A recent evaluation of all fertility data in Africa, including Kenya, showed sperm count to have declined by 72 per cent since 1965. The most affected age group was 30-49, although a significant number of those in their 20s presented with low sperm count.
The data points to decreasing fertility amongst men. Dr Patrick Gitobu Mburugu, a consultant urologist at Kenyatta National Hospital answered some of the common concerns around male fertility.
In your practice, which is the most common reason for male infertility in Kenya?
Male infertility is described as the inability to effect conception despite one year of regular unprotected intercourse. Fertility in men is a very complex issue and can be caused by very many factors.
The main broad factors can be genetic abnormalities, hormone abnormalities, abnormalities of the testes and reproductive organs, lifestyle issues such as smoking, cannabis, khat, and alcohol, underlying diseases and medications, previous surgery radiotherapy and chemotherapy among others.
It is vital to note that a lot of times we are not able to pinpoint the actual cause of infertility in a man.
How frequently do you get men seeing a doctor over their fertility?
This is a hard question to answer, but on the whole women are more likely to consult regarding fertility issues than men, and many men will only seek help after the partner has been found to have no fertility problem by the doctor.
What are some of the signs of male infertility?
Tell-tale signs include small soft testis, absent testes, testes that are placed high up in the groin rather than in the scrotum, failure to develop secondary sexual maturity (unbroken voice, absence of facial hair, breast development, small testes and penis), history of previous testicular swelling, hernia surgery, radiotherapy or chemotherapy.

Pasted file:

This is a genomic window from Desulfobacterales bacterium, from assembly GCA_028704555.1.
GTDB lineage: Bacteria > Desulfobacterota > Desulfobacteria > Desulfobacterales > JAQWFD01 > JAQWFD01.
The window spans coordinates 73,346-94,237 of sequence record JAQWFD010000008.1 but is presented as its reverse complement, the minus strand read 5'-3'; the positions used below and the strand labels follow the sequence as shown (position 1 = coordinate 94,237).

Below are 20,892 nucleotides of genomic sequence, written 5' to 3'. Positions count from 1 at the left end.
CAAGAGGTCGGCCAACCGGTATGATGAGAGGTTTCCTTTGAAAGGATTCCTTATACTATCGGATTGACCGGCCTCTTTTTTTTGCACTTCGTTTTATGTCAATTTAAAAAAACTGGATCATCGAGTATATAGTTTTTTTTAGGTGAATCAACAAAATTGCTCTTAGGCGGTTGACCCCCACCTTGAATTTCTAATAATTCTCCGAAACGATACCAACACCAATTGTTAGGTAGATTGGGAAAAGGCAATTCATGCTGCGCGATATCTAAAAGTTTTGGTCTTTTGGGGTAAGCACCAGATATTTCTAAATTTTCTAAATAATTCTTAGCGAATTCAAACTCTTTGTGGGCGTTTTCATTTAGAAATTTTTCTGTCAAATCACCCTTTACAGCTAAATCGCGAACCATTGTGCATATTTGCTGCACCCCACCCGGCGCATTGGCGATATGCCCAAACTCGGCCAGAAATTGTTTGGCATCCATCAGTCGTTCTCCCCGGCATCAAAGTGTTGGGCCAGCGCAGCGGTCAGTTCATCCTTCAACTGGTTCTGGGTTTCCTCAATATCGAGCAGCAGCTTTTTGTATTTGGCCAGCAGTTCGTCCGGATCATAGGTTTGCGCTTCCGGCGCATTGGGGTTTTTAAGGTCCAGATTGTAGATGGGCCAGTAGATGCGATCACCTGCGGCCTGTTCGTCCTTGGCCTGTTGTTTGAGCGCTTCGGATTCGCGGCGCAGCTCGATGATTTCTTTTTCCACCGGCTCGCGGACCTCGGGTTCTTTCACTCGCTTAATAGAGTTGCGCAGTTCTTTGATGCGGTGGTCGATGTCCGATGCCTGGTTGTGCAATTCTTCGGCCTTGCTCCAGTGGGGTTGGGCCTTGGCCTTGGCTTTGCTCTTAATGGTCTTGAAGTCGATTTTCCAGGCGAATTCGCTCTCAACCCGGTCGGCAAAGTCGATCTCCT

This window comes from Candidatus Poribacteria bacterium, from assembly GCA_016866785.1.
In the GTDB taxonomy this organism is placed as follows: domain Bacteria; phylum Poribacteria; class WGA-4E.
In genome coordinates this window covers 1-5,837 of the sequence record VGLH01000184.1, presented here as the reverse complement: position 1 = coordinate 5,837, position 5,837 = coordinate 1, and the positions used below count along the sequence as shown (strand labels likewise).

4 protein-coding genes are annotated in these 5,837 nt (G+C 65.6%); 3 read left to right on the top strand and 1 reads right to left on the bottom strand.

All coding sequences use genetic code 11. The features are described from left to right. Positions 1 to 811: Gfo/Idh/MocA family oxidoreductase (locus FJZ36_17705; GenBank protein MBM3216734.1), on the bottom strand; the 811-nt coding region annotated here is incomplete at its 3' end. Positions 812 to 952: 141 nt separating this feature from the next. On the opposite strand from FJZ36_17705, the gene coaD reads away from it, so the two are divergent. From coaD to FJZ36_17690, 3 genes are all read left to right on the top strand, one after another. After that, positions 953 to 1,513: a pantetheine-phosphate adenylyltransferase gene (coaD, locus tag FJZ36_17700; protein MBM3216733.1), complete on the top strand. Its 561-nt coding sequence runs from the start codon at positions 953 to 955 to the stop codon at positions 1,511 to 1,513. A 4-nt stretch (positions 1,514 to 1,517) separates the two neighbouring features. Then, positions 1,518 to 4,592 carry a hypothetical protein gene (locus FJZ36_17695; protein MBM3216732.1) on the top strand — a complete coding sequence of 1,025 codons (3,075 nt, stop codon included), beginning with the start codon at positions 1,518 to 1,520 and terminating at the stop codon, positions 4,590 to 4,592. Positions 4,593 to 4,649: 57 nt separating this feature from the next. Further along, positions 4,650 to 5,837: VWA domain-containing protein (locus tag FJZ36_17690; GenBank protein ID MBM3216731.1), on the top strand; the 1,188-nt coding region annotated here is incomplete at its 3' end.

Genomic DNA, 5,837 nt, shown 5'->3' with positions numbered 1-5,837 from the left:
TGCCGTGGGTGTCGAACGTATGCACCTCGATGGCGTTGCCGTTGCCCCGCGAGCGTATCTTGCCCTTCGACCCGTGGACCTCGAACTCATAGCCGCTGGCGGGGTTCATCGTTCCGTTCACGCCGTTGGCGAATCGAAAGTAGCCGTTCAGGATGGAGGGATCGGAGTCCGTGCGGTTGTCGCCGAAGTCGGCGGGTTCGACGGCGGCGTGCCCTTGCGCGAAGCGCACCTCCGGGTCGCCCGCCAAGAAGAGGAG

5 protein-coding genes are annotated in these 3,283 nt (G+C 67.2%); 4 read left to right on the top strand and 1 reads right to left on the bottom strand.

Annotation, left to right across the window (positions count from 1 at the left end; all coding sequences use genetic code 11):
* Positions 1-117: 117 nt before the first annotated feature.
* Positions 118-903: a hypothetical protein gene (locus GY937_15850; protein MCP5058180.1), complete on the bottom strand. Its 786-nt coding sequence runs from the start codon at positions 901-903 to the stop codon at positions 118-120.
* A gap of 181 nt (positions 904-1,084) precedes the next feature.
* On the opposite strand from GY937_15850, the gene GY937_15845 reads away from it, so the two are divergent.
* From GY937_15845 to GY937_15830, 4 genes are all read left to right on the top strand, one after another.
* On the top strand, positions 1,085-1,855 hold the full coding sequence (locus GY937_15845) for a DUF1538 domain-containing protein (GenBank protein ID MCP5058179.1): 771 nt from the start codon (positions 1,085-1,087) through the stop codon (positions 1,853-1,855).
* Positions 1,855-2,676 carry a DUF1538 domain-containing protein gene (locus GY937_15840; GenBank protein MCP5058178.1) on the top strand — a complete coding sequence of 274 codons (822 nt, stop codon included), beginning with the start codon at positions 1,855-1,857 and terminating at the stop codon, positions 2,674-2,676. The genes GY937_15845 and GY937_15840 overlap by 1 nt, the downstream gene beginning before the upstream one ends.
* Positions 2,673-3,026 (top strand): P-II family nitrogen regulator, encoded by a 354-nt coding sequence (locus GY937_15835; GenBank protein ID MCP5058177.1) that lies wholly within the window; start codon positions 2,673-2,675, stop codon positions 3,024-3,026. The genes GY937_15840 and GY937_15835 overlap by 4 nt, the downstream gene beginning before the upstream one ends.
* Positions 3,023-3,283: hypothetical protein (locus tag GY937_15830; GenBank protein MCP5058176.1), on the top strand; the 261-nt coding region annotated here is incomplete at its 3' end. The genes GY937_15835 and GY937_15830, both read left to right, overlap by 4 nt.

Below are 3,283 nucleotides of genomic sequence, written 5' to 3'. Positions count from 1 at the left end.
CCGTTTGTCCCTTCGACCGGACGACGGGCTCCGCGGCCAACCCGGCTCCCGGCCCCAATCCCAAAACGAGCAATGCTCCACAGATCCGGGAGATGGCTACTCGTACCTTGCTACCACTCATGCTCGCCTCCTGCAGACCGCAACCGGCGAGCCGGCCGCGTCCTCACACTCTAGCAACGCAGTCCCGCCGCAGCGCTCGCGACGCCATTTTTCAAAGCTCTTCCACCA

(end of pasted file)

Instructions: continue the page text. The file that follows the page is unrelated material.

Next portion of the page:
Is it normal to feel something in my testicles or scrotum?
Any new lump or swelling that you feel on the testes or scrotum must be further investigated by a doctor. The scrotum contains the testes, epididymis, the vas and blood vessels, and to the untrained, it is not possible to differentiate normal from abnormal.
How do you know your sperm is healthy/unhealthy?
Freshly ejaculated sperm should be thick in consistency and pearl white in colour. After about 5 to 10 minutes, it becomes thin and runny.
Any changes in colour such as blood stained appearance should be investigated further by a doctor.
How do I know if I have erectile dysfunction?
If you are unable to attain or maintain a penile erection sufficient for satisfactory sexual performance of either partner for a period of more than 3 months.
Which is one the greatest misconception on fertility that needs to be stopped?
That fertility is mainly a female issue. One third of infertility is solely due to the man, one third due to the woman and the rest due to both.
Can a man break his penis?
Yes, forceful bending of the erect penis can result in penile fracture, e.g. when the penis slips out during intercourse and then slams against the partner’s perineum, or she sits on it hard when positioned on top. I see such cases infrequently; say once every two or three months.
How many times a day should I be urinating?
If you pass urine more than once every 2 hours, that is known as frequency and should be investigated by a doctor. It can be due to very many factors but could commonly be from a urinary infection or an enlarged prostate.
Do men get UTIs?
Yes, they do, but much less frequently than women. It presents as painful urination, frequency and urgency of urination, smelly urine, blood in urine etc. It does not resolve on its own and urgent medical attention should be sought because urinary tract infections in men are usually an indication of a structural abnormality of the urinary tract.
Can I give my partner a urinary tract infection or can she transmit one to me?
Not directly as such like in a sexually transmitted disease. However, the act of intercourse can facilitate entry of bacteria from the female perineum to the bladder and cause a urinary tract infection in the female
As a urologist, what are your top tips for men to keep their reproductive system in tip top condition?
Physical activity, avoid alcohol, obesity, smoking and recreational drugs, balanced healthy diet, and seek immediate medical help once you notice anything out of the ordinary.